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Category: Sports

I Want to Be in That Number
Let me take a moment, if I may, to talk statistics.

First, and I think most compelling, is that the San Francisco Giants have the best record in all of baseball. That number is .644, wins against losses. Another impressive number: 109 home runs, also the best of any team in the MLB game.

I have a couple more stats for you as well. The Giants pitching staff has the 4th best earned run average in baseball; their defense is the 2nd most efficient; (and just for fun) they have recorded more RBIs from their pinch hitters than any other team so far in 2021.

Statistics can only take you so far, of course. You still have to play 162 games and grind through the playoffs to the World Series if you want to have the chance to become World Champions. In other words, you have to keep winning every game that you can — especially the very last one that you play.

I am not making any predictions. I will only say that I am pleased and a bit surprised by the current successes of my team. It is one thing to cultivate the default conviction that your team can and will go all the way, but to elevate that belief to a bankable certainty is folly. Moreover, such talk is a dangerous diversion from the mission at hand — and quite often the hallmark of a losing attitude.

That will not happen on my watch. I am luxuriating in these dazzling statistics right now, but my attention remains fixed, as it should be, on the ball. Hit it, catch it, throw it. The rest will take care of itself.
Grid Irony
I had thought I would drift away from football and reserve my precious fan time for more worthy sports. I felt good about this decision. It made me feel morally superior to all the yahoos who thirst for the inhumanity and raw violence found in this uniquely American sport.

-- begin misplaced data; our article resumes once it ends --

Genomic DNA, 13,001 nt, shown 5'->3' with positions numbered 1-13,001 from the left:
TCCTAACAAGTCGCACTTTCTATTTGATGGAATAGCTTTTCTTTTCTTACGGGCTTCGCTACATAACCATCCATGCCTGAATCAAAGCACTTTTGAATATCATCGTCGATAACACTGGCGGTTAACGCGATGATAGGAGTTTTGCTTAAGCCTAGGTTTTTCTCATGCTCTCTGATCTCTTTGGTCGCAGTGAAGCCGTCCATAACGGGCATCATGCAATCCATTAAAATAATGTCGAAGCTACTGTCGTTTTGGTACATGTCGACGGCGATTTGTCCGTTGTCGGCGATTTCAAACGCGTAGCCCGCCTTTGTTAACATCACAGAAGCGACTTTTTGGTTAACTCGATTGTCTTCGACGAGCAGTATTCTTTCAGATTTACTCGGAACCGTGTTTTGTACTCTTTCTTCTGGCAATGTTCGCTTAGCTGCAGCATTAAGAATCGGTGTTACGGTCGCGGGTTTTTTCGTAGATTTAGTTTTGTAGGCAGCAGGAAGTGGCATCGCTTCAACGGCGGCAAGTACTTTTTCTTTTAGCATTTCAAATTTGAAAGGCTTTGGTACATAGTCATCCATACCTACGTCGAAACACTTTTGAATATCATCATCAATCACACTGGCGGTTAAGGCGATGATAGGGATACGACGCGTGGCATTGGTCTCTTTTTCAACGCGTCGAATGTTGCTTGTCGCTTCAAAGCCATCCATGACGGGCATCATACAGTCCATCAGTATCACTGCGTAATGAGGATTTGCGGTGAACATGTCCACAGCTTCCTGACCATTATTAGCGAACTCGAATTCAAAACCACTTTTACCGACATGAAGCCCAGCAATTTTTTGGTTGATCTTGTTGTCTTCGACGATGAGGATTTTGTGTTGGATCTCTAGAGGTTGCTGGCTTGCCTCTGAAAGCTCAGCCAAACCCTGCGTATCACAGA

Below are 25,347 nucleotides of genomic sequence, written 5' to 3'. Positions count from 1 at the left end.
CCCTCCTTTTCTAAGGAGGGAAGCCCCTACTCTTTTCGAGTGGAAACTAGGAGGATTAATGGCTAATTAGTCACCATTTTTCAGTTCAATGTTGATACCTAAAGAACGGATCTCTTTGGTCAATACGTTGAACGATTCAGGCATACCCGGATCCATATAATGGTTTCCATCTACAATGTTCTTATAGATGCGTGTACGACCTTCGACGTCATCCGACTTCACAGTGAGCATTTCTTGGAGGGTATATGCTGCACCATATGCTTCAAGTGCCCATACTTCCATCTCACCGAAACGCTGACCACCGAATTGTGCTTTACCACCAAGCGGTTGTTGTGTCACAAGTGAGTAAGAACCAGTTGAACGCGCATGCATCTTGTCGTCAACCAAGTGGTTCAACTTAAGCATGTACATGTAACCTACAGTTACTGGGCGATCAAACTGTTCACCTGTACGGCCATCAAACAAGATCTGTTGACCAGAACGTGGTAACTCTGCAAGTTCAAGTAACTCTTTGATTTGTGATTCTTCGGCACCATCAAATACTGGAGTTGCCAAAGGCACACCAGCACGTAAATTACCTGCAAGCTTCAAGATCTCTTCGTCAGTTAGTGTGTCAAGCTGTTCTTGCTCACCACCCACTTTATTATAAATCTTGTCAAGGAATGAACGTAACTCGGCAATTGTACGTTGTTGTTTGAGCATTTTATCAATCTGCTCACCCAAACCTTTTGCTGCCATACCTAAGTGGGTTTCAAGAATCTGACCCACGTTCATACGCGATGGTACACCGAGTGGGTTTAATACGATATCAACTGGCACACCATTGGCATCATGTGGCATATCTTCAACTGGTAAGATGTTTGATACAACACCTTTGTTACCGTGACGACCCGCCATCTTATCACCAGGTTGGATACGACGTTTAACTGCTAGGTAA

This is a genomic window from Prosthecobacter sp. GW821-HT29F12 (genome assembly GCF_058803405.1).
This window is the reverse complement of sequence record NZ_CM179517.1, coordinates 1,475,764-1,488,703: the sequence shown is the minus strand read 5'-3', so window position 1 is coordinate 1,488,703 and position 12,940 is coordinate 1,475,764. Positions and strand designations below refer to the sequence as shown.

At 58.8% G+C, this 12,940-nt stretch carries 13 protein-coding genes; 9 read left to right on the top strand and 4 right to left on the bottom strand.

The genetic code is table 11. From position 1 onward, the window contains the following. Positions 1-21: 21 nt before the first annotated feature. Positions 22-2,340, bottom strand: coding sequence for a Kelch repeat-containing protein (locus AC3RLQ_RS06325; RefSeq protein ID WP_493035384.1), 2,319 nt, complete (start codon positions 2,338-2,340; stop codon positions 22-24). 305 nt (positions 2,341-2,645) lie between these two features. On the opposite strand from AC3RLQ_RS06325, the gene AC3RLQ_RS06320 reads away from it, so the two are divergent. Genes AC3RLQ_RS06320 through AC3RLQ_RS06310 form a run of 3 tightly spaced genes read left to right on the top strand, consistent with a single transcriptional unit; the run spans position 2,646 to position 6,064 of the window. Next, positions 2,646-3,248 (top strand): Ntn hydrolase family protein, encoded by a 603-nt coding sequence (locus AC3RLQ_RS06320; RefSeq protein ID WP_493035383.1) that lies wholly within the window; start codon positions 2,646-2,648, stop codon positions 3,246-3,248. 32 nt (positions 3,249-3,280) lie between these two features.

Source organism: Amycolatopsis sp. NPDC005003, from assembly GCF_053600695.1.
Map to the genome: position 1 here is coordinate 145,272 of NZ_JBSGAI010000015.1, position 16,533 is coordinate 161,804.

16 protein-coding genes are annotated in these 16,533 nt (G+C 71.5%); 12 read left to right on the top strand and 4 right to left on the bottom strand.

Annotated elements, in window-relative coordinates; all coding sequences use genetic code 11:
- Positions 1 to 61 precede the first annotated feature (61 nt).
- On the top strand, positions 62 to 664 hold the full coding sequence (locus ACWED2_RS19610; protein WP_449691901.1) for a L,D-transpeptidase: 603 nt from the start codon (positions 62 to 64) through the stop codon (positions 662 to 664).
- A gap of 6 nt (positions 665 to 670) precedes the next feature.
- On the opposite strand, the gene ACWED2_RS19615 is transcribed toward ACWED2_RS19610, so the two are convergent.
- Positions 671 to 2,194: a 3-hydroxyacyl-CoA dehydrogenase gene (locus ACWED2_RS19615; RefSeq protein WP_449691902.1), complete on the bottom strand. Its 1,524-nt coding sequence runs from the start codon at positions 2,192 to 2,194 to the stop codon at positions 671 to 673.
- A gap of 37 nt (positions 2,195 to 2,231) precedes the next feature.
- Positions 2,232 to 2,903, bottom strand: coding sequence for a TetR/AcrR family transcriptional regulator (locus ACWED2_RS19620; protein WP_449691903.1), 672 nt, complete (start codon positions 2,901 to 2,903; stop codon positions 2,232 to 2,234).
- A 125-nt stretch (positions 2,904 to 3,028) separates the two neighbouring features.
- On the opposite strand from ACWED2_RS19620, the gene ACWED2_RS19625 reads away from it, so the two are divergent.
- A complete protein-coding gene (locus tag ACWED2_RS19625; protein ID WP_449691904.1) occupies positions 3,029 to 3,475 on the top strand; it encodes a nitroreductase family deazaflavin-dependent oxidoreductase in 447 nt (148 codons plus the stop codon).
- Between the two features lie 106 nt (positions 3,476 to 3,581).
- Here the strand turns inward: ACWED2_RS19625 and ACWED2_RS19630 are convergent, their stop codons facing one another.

Sadly, this high-minded posture is no longer available to me. After some years of quasi-abstinence from football, I have fallen back into old habits. It is playoff season in football, and I have succumbed to temptation. This weekend I found myself watching games that involved the likes of the Buffalo Bills, the Houston Texans, and the Tennessee Titans. I have no feelings, positive or negative, for any of those teams (although the Titans’ logo may be the ugliest in all of sport). And yet, I watched those games as if they actually meant something to me. Why?

I could say that my renewed interest is a product of the surprising success this year of the San Francisco 49ers, who are my natural and life-long home squad. But how can I blame the team for my own failings? That would violate my core rooting principles.

Now that I have returned to the world of watching football, however, things have changed a little. For one thing, watching myself watch football has now been added to the experience (and, with this essay, watching myself watching myself watch football). As I hover over myself on the couch, I see that I’m getting the most enjoyment from individual feats of athletic brilliance: stunningly accurate throws, acrobatic catches, and dazzling runs. In other words, all those elements of strength and skill and focus that make sports such a riveting form of entertainment…along with the fact that it is real, and not made up.

I also witness myself reacting to the moments of life-threatening brutality. I cringe, and most of the time, I turn away. I’m not sure, though, whether turning away is a good thing or a bad thing. It shows that am repelled by the violence, but it also shows that I’m willing to overlook it. It’s like going to the arena and averting your gaze just before the lions devour the Christians. To the person who is watching me watching me watch, that seems a bit hypocritical.

At least for now, it appears that I am able to live with that. Go Niners!
I want to be clear, right from the beginning, that I do not watch golf on TV. I have nothing against the game, really. It’s just too freaking boring to watch.

It is a form of competition, I suppose, and it does involve a ball, so I guess it’s a legitimate sport. Maybe it’s the fact that everyone has their own ball and that competitors are forbidden from touching any ball but their own. That seems wrong. How can it be a real sport if it consists of a bunch of hackers out there on the lawn, each playing essentially alone with his or her own ball, without any meaningful interaction (much less physical contact) among them?

And then there are the contestants themselves: bland, to put it mildly. With a few exceptions, they all seem to have the same personality: decent, thoughtful, but not especially deep or particularly memorable. Most of them, despite of their obvious skills, do not look very much like athletes.